Foundations come in several forms, some of which include public, family, individual, corporate and community. Small family foundations enable people to give for a specific program or project. Larger foundations, such as the Ruth Mott Foundation, C.S. Mott Foundation and W.K. Kellogg Foundation, give to a variety of community programs encompassing economic development and poverty, education and youth, beautification projects, health initiatives and the arts. Often these larger foundations provide important funding for building infrastructure projects and capitol campaigns, such as a matching campaign; however, they also support educational, youth and various other programs that have improved the Flint area in countless ways.

Michigan is home to many community foundations, which are tax-exempt charitable organizations.

The Community Foundation of Greater Flint manages a number of funds that are dispersed to various organizations, including the Flint Institute of Music. It plays a big role in sustaining many community programs and it ensures that the designated recipient receives their dollars. “We have at least 30 funds from the Community Foundation that benefit the FIM in some way,” says Paul.

The CFGF ranks in the top 100 of over 700 community foundations in the U.S. in terms of asset size and, according to President Kathi A. Horton, its administrative costs total just 1.05 percent of its total assets. More than 300 volunteers assist the Foundation annually in assessing the community’s needs.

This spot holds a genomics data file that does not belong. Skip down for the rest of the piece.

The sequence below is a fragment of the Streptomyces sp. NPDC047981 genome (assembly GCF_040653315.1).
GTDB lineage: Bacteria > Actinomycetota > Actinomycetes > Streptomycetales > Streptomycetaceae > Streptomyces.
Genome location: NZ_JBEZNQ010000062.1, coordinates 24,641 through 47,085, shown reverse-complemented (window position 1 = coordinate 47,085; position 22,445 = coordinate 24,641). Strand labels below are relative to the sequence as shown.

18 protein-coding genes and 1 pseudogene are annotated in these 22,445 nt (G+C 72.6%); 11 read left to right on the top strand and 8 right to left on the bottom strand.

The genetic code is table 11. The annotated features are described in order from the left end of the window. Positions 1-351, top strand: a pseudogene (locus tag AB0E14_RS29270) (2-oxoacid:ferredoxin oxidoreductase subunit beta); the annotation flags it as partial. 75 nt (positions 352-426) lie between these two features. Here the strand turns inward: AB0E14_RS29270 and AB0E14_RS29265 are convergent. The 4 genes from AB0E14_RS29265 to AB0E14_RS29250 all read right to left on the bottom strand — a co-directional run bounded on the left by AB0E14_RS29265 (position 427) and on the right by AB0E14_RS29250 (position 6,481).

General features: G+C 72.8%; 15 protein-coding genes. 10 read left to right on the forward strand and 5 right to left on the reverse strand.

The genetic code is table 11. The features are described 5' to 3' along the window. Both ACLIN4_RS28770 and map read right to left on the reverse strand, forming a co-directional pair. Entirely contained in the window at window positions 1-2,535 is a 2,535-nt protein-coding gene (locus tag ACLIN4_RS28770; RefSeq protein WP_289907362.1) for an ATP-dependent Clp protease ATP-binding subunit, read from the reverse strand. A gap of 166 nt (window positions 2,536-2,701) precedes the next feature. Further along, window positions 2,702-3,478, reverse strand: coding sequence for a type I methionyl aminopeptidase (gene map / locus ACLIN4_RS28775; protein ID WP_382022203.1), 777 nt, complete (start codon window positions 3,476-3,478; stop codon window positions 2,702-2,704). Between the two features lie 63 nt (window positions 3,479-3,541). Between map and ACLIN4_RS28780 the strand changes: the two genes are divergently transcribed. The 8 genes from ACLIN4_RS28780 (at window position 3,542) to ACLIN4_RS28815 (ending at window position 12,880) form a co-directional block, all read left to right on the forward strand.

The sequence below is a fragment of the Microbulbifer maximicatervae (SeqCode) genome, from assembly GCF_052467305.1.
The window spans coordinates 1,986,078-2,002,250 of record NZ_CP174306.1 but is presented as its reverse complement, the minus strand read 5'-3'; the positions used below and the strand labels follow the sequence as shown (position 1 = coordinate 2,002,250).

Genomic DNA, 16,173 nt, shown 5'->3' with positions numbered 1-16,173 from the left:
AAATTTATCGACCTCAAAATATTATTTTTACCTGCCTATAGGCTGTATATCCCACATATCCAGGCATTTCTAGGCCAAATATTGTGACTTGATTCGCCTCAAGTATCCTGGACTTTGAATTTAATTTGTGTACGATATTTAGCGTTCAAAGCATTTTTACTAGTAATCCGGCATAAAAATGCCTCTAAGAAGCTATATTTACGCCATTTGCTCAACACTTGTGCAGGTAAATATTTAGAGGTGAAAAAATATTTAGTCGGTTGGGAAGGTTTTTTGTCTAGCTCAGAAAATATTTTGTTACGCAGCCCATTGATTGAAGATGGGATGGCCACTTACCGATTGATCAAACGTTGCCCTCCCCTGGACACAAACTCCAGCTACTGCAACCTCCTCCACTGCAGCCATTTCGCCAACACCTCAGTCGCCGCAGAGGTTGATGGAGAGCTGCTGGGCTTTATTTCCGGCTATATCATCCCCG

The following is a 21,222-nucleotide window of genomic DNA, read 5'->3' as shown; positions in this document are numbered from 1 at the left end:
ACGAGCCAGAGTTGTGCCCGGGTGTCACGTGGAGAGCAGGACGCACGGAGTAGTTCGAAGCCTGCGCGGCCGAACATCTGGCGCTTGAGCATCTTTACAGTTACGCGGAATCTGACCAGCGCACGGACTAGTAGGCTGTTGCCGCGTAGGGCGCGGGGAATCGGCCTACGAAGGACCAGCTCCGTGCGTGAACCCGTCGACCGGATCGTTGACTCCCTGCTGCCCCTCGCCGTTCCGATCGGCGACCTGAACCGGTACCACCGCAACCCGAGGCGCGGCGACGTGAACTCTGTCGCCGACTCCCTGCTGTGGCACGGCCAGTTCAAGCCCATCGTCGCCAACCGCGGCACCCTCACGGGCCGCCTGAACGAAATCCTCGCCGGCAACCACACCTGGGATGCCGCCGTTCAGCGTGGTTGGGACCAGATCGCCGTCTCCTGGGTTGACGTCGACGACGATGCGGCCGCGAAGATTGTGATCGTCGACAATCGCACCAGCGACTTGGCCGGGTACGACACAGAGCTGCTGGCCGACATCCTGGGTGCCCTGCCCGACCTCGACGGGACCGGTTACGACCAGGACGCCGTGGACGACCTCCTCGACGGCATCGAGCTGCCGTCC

Kathi explains that the CFGF stewards 433 charitable funds that range in size from $10,000 to $13 million, which benefit a broad range of charitable interests throughout Genesee County. “At year-end, our total endowment was $163 million providing permanent resources for our community,” she says. “We awarded $4.6 million in grants in 2014, which is a typical annual grant distribution for our foundation. Since 1988, we have awarded $97.6 million in grants. These grant awards provide program and operations support to non-profits, and scholarships on behalf of students.”

Like other foundations and non-profits, the CFGF’s donor contributions qualify for the Federal charitable tax deduction. Its 5% for the Future campaign challenges people to consider making the Flint community their heir by donating five percent of their estate through their will to the community. Because its grant-making is focused in Genesee County, most Community Foundation donors reside locally; however, Kathi notes that nearly 20 percent of current donors who have established charitable funds reside outside of Genesee County.

The Community Foundation provides a unique niche locally by often making mini-grants to small or emerging non-profits. It is also committed to redeveloping Downtown Flint and, together with private investors and the Uptown Reinvestment Corporation, the multi-use Community Foundation Building downtown was purchased and renovated. “We believe that a strong Flint will benefit everyone in Genesee County,” adds Kathi.